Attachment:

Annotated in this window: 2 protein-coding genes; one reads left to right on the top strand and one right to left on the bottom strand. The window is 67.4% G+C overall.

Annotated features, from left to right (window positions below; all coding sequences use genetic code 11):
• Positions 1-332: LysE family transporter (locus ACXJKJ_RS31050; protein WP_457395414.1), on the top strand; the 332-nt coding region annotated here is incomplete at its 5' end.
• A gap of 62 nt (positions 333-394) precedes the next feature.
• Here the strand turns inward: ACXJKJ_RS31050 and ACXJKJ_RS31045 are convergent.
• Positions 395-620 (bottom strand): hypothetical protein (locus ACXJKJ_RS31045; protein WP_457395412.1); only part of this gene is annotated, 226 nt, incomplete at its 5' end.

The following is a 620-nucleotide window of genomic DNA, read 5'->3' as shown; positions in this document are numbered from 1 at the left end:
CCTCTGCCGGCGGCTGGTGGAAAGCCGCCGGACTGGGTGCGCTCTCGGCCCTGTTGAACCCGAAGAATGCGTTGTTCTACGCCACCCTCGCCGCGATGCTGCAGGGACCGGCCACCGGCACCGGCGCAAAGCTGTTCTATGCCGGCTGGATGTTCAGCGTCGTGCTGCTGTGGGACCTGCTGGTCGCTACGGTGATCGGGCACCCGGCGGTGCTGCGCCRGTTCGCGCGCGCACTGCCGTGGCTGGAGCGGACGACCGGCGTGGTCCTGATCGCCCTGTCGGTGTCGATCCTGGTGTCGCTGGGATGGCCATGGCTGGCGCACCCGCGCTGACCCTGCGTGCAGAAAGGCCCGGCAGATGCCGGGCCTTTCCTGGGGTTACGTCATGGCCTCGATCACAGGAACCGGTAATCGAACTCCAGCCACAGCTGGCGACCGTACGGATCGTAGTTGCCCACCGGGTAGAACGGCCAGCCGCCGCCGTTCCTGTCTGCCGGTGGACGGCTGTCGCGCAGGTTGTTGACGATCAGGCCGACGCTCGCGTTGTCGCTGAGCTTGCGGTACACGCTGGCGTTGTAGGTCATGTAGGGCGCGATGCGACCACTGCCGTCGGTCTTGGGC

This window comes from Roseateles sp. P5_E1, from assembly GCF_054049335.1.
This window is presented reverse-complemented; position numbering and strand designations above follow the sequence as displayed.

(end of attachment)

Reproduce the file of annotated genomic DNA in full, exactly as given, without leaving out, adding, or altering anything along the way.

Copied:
Annotated in this window: 2 protein-coding genes; one reads left to right on the top strand and one right to left on the bottom strand. The window is 67.4% G+C overall.

Annotated features, from left to right (window positions below; all coding sequences use genetic code 11):
• Positions 1-332: LysE family transporter (locus ACXJKJ_RS31050; protein WP_457395414.1), on the top strand; the 332-nt coding region annotated here is incomplete at its 5' end.
• A gap of 62 nt (positions 333-394) precedes the next feature.
• Here the strand turns inward: ACXJKJ_RS31050 and ACXJKJ_RS31045 are convergent.
• Positions 395-620 (bottom strand): hypothetical protein (locus ACXJKJ_RS31045; protein WP_457395412.1); only part of this gene is annotated, 226 nt, incomplete at its 5' end.

The following is a 620-nucleotide window of genomic DNA, read 5'->3' as shown; positions in this document are numbered from 1 at the left end:
CCTCTGCCGGCGGCTGGTGGAAAGCCGCCGGACTGGGTGCGCTCTCGGCCCTGTTGAACCCGAAGAATGCGTTGTTCTACGCCACCCTCGCCGCGATGCTGCAGGGACCGGCCACCGGCACCGGCGCAAAGCTGTTCTATGCCGGCTGGATGTTCAGCGTCGTGCTGCTGTGGGACCTGCTGGTCGCTACGGTGATCGGGCACCCGGCGGTGCTGCGCCRGTTCGCGCGCGCACTGCCGTGGCTGGAGCGGACGACCGGCGTGGTCCTGATCGCCCTGTCGGTGTCGATCCTGGTGTCGCTGGGATGGCCATGGCTGGCGCACCCGCGCTGACCCTGCGTGCAGAAAGGCCCGGCAGATGCCGGGCCTTTCCTGGGGTTACGTCATGGCCTCGATCACAGGAACCGGTAATCGAACTCCAGCCACAGCTGGCGACCGTACGGATCGTAGTTGCCCACCGGGTAGAACGGCCAGCCGCCGCCGTTCCTGTCTGCCGGTGGACGGCTGTCGCGCAGGTTGTTGACGATCAGGCCGACGCTCGCGTTGTCGCTGAGCTTGCGGTACACGCTGGCGTTGTAGGTCATGTAGGGCGCGATGCGACCACTGCCGTCGGTCTTGGGC

This window comes from Roseateles sp. P5_E1, from assembly GCF_054049335.1.
This window is presented reverse-complemented; position numbering and strand designations above follow the sequence as displayed.